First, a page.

Sources Indicate U.N. to Pick Costa Rica’s Figueres as New Climate Chief

By and | May 17, 2010

Veteran Costa Rican climate diplomat Christiana Figueres is set to be appointed as the new United Nations climate chief, sources familiar with the matter said on Monday.

The sources said U.N. Secretary-General Ban Ki-moon had chosen Figueres over former South African environment minister Marthinus Van Schalkwyk, who had long been viewed as the front-runner.

The sources said Ban’s decision would be presented to a high-level meeting of climate negotiators in Bonn on Monday. She would be the only formal candidate for the job to replace Yvo de Boer as head of the U.N. climate change secretariat.

Figueres will asked to help get U.N. talks back on track after the U.N. Copenhagen summit in December fell short of a treaty, merely agreeing a non-binding target of limiting global warming to below 2 Celsius [3.6°F] above pre-industrial times.

The next meeting is due in Cancun, Mexico, in late November and early December.

A senior Ban aide will officially consult the small group of officials at the Bonn meeting on Monday who are helping guide climate negotiations this year, one source said.

Sources said Ban will probably make a final announcement this week unless there are strong objections to Figueres. “The Secretary-General has basically made a decision and it’s just a courtesy to inform the Bureau,” one source said referring to the meeting.

“She’s well liked and a competent negotiator,” said the same source. “If they wanted a technical bureaucrat, she’s probably as good as you’ll get.”

Figueres has been a member of the Costa Rican climate negotiating team since 1995 and has held many senior posts in the U.N. climate process. Her father, Jose Figueres Ferrer, was president of Costa Rica three times.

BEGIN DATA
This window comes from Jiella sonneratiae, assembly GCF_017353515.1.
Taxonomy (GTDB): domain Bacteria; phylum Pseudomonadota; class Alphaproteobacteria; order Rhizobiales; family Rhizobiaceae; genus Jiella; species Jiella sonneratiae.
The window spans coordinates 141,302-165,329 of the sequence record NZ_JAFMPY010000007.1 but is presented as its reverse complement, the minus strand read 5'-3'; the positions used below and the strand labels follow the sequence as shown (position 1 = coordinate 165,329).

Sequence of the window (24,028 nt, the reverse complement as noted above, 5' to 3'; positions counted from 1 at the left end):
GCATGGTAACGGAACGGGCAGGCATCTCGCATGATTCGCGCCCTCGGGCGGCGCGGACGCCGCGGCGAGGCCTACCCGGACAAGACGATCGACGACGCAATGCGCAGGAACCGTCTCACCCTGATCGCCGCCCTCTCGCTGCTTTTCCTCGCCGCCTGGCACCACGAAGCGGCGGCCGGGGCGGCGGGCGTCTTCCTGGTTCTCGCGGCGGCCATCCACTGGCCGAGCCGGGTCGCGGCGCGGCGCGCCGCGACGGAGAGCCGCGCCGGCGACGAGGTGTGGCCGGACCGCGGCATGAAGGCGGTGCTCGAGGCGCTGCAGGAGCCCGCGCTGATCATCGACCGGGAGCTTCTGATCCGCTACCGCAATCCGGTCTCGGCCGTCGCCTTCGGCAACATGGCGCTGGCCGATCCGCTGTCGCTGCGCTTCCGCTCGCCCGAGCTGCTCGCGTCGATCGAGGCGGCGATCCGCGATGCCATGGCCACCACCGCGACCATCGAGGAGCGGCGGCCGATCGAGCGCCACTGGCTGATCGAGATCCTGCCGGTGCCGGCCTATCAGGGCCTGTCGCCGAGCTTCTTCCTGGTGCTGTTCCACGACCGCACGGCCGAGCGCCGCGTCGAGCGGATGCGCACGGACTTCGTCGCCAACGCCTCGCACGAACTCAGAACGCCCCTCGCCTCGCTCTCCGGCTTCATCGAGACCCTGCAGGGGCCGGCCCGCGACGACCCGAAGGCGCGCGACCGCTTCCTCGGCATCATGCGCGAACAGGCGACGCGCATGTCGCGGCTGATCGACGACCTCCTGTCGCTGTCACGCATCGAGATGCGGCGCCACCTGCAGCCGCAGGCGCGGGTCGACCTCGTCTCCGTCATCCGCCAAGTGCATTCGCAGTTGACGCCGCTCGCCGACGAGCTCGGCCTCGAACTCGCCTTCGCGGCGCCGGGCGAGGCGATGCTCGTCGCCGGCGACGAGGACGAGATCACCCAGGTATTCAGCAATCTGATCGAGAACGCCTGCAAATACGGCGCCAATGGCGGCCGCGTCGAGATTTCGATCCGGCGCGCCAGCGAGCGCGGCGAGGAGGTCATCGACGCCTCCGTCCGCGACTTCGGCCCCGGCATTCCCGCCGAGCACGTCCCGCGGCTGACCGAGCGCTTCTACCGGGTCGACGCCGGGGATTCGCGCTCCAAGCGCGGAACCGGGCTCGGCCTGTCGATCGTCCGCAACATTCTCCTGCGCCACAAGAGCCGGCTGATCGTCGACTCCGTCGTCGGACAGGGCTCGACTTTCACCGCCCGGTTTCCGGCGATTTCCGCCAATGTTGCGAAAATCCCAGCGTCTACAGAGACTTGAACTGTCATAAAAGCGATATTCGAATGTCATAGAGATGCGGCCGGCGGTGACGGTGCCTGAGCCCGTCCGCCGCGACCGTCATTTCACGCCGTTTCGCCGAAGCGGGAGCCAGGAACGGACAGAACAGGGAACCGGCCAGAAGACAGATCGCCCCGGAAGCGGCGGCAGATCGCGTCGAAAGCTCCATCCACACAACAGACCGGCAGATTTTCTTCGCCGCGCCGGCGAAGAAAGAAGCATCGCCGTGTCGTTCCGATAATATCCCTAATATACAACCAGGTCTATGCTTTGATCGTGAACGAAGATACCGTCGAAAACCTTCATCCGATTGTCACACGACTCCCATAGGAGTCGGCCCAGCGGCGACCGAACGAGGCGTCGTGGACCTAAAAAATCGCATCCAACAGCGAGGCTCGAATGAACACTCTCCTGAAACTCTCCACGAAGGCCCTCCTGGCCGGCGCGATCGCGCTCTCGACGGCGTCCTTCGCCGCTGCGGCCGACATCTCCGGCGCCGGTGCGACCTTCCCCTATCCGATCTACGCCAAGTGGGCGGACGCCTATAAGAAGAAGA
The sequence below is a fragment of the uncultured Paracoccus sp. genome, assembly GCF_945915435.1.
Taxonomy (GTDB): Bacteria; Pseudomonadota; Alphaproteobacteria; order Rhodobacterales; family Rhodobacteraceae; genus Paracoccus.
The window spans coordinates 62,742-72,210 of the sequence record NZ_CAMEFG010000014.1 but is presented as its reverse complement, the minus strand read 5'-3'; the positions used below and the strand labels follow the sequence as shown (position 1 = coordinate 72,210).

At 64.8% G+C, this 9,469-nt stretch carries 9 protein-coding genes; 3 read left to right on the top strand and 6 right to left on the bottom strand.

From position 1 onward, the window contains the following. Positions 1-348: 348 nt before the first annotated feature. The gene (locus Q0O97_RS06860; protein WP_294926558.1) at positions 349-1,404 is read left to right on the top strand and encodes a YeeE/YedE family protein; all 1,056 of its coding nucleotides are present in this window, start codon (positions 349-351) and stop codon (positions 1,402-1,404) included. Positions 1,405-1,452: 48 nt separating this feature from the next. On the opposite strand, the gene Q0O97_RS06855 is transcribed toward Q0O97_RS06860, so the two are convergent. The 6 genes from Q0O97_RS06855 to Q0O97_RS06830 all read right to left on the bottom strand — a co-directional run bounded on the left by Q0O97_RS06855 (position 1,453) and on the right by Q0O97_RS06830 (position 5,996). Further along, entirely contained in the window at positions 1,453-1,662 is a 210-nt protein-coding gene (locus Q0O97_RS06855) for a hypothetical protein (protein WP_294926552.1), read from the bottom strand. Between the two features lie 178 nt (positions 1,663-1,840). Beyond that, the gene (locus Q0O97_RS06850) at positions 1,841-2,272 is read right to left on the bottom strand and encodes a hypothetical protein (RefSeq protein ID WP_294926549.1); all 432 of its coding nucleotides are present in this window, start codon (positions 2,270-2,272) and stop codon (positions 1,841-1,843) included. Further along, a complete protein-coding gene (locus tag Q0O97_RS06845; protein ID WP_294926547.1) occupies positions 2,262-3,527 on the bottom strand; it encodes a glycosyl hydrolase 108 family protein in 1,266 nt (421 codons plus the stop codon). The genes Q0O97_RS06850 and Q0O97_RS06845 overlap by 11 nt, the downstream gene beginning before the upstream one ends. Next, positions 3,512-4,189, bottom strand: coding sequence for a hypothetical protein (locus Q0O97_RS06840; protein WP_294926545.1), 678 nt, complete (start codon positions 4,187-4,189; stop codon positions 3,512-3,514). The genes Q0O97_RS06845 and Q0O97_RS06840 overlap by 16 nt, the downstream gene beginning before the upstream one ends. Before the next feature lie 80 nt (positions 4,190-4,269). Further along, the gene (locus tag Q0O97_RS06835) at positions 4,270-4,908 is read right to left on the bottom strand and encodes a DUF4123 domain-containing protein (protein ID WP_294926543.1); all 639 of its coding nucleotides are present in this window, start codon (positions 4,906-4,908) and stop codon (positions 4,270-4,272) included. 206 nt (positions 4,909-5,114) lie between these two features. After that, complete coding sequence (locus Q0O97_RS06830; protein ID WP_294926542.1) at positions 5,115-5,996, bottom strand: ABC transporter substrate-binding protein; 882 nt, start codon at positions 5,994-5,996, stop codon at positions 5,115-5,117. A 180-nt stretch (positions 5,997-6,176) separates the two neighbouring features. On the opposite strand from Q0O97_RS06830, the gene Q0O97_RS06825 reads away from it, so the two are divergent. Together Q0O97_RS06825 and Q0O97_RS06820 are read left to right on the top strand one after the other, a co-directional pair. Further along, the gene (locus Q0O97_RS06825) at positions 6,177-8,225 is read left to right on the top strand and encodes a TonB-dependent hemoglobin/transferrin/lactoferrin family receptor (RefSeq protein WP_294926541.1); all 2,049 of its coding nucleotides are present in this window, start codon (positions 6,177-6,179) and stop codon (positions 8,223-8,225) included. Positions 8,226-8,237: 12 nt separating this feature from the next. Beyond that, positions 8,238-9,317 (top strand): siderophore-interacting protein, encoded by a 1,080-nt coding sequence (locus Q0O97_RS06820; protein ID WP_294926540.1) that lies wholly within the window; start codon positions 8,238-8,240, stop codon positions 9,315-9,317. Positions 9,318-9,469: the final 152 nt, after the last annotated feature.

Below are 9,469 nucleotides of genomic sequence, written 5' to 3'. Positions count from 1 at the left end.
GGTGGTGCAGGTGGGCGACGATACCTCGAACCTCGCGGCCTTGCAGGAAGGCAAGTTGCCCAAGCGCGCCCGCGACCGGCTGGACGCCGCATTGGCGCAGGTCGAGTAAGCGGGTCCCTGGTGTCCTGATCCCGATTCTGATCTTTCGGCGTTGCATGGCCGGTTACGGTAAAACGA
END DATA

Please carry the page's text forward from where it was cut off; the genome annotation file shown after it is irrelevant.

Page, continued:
“She’s respected and has an intimate understanding of the problems,” one source said.

Most analysts had expected that de Boer’s successor would be from a developing nation after de Boer, of the Netherlands, steps down on July 1 after almost four years. His predecessors were from Canada, the Netherlands and Malta.

Van Schalkwyk, who is now tourism minister, had been viewed as the favorite partly as his country has more clout as one of the main emerging nations in a group with China, India and Brazil.

But one source said that the small island developing states — among those most at risk from climate change — argued strongly for Figueres, saying they wanted someone from a smaller nation.

“She had the support of many in the developing nations,” one source said. “It was a surprising turn-around when many thought that Marthinus was headed to win.”

Costa Rica has one of the world’s most environmentally friendly policies including stress on eco-tourism and a long-term goal of becoming “carbon neutral”, under which industrial emissions would be soaked up by forests.

As a minister, the theory had been it would have been easier for him to stand up to other ministers at U.N. meetings. De Boer also often angered governments from the United States to Japan by urging them to do more.

(Additional reporting by Gerard Wynn in London; Editing by Himani Sarkar and Ed Lane)

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